So todays top 5 are some rules I always use while building my bikes. When dealimg with customers they do get bent but I always try and bend there will to my side.
Number1. No sharp lines- Motorcyles are beautiful and sexy machines. All old bikes have these amazing round lines and I like to just make these lines a little better. I let the bike tell me what it wants. If it doesn't like it it will let you know by falling off down the road. Some kind of cosmic power.
Number2. Riding position- Take into account the size of yourself and the size of your bike. Your bike is gonna handle you like a bar fight if the dimensions are off. Like if you are 6'6 and 300 pounds you don't want to build a Honda Rebel. Also what kind of riding are you gonna due. If it is around town only then a tight set up will be fine. Long haul riders need some more room and multiple positions for your feet.
Number3 Handle bars- The biggest game loser in the bike builders handbook. You took all this time to piece your bike together then buy some POS janky ass bars. Cables don't fit right, throttle sticks etc etc. Again this would fall under owners personal taste but let me tell you the spike, lightning bolt, 24" inch pull backs are not doing your 750 Honda any good. I like to see my gas tank so some bars that leave the tank area open is a must. I also do not like being stretched out like a rubber band just to reach the bars. So work it out.
Number4. Exhaust- Also falls under no crazy lines please. Look at all the bikes I have built and not a single one has any retarded crazy shaped exhaust. I like the exhaust to help the flow of the bike but also move the gases out from me. I just set up a sidewinder pipe up on my Ironhead. Rammed 10" glasspack mufflers in the ends and now I have a solid fairly quiet set up. Bike is running better then ever and I can almost hear myself think on the highway. Loud pipes are for show and no go. Fuck that give me some back pressure and some throat to follow.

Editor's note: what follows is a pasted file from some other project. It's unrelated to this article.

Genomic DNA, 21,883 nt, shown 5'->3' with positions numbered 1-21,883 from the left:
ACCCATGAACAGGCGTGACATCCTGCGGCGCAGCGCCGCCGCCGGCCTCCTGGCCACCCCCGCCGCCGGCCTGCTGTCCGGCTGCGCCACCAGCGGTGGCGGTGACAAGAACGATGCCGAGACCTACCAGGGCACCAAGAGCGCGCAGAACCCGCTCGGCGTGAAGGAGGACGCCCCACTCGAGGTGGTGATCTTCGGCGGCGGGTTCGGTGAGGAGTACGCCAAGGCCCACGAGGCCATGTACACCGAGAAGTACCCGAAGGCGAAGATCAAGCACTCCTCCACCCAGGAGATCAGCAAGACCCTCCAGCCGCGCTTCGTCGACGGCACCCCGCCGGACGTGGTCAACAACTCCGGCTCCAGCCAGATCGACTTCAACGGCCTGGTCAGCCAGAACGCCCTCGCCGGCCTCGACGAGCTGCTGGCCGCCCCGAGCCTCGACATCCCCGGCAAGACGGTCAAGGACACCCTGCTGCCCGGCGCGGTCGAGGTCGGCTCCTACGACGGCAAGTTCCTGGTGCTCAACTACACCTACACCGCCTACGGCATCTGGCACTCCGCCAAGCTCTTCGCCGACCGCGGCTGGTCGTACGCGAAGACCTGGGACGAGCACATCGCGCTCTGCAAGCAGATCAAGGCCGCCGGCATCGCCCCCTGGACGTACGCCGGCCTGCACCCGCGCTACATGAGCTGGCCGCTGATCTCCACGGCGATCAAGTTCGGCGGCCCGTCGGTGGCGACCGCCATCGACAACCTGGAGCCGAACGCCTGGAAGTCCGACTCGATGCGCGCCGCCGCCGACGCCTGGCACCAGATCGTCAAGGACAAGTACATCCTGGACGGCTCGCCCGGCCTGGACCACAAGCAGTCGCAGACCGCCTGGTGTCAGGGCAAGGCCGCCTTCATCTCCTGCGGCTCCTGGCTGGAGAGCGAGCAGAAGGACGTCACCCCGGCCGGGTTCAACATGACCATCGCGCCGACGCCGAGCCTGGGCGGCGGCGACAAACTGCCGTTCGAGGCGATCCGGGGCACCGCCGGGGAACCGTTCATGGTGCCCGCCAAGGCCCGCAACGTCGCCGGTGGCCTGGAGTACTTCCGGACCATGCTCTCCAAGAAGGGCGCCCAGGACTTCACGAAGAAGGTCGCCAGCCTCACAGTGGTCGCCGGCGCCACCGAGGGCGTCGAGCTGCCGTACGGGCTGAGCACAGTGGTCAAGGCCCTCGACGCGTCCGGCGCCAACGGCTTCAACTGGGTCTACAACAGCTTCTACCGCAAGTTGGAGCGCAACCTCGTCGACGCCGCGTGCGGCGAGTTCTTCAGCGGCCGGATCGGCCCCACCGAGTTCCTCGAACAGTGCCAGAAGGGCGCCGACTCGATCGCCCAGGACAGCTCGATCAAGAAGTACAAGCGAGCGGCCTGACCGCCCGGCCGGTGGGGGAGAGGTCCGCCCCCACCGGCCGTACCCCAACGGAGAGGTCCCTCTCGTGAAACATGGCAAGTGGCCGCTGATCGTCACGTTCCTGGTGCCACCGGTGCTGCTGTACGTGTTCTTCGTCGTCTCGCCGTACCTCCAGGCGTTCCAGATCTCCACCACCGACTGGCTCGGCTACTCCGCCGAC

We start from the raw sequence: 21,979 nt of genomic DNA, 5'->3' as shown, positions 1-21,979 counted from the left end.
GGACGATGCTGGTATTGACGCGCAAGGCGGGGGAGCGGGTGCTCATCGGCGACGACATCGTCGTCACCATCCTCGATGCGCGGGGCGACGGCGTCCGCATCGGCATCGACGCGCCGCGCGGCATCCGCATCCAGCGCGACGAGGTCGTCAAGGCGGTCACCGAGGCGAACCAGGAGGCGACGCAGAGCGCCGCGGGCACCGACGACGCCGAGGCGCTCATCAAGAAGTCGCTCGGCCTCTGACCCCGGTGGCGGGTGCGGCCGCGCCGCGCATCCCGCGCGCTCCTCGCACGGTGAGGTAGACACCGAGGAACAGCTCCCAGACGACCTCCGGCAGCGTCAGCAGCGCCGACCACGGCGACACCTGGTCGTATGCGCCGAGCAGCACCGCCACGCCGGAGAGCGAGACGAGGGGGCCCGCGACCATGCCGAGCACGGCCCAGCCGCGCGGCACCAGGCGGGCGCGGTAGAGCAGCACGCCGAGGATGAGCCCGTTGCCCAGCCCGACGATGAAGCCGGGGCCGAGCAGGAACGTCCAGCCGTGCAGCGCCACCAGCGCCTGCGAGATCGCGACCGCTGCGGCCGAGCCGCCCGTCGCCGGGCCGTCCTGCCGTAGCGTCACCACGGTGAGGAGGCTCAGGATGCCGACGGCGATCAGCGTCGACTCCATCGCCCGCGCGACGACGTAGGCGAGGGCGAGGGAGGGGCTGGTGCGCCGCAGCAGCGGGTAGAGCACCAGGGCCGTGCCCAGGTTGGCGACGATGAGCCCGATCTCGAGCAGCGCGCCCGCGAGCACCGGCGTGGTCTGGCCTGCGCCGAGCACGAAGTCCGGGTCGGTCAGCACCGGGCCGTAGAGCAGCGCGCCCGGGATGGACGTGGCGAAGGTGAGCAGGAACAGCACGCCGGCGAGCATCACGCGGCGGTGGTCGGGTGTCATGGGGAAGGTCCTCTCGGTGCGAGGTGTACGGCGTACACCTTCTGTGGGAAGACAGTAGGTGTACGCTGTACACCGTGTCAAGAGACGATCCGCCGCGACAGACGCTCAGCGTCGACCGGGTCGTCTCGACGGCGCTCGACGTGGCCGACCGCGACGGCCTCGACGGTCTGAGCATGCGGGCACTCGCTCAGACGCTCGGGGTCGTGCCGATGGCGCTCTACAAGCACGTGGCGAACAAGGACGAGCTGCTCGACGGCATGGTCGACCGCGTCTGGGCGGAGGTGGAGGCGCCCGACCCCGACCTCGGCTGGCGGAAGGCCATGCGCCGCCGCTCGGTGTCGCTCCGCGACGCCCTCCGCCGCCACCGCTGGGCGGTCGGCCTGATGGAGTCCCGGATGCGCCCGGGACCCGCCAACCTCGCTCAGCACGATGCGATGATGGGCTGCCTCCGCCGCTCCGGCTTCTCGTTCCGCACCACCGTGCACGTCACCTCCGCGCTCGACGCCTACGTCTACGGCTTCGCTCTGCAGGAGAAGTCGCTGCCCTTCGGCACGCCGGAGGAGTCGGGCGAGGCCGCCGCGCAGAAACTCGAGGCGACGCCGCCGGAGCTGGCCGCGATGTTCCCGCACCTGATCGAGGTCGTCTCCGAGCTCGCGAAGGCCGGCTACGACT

Number5 Don't Rush Me- Anyone that has actually put a bike together knows how long it takes. Fucking forever is the answer. Even for me or Tony it is a tedious process and if you don't have the salt to go the distance then don't even start. All the bullshit is worth it the first time you get to ride it but up till that point it is fucking miserable. I am still changing stuff out on my new bike. Can't decide on bars and the controls are pissing my off as well. So take heed when you delve into a chopper project you have to jump head first and be willing and able to go the full coarse. It is addicting and the reason I keep building bikes but the stress is sometimes to much. I have had to walk away from a bike and just scream. Then pick up from the same spot and keep going. Patience is the key and is a good lesson for life. Building bikes, raising kids, being married, playing in a band some how are all related when you step back and really work at something whole body and soul. Motorcycles are so much more then a accessory.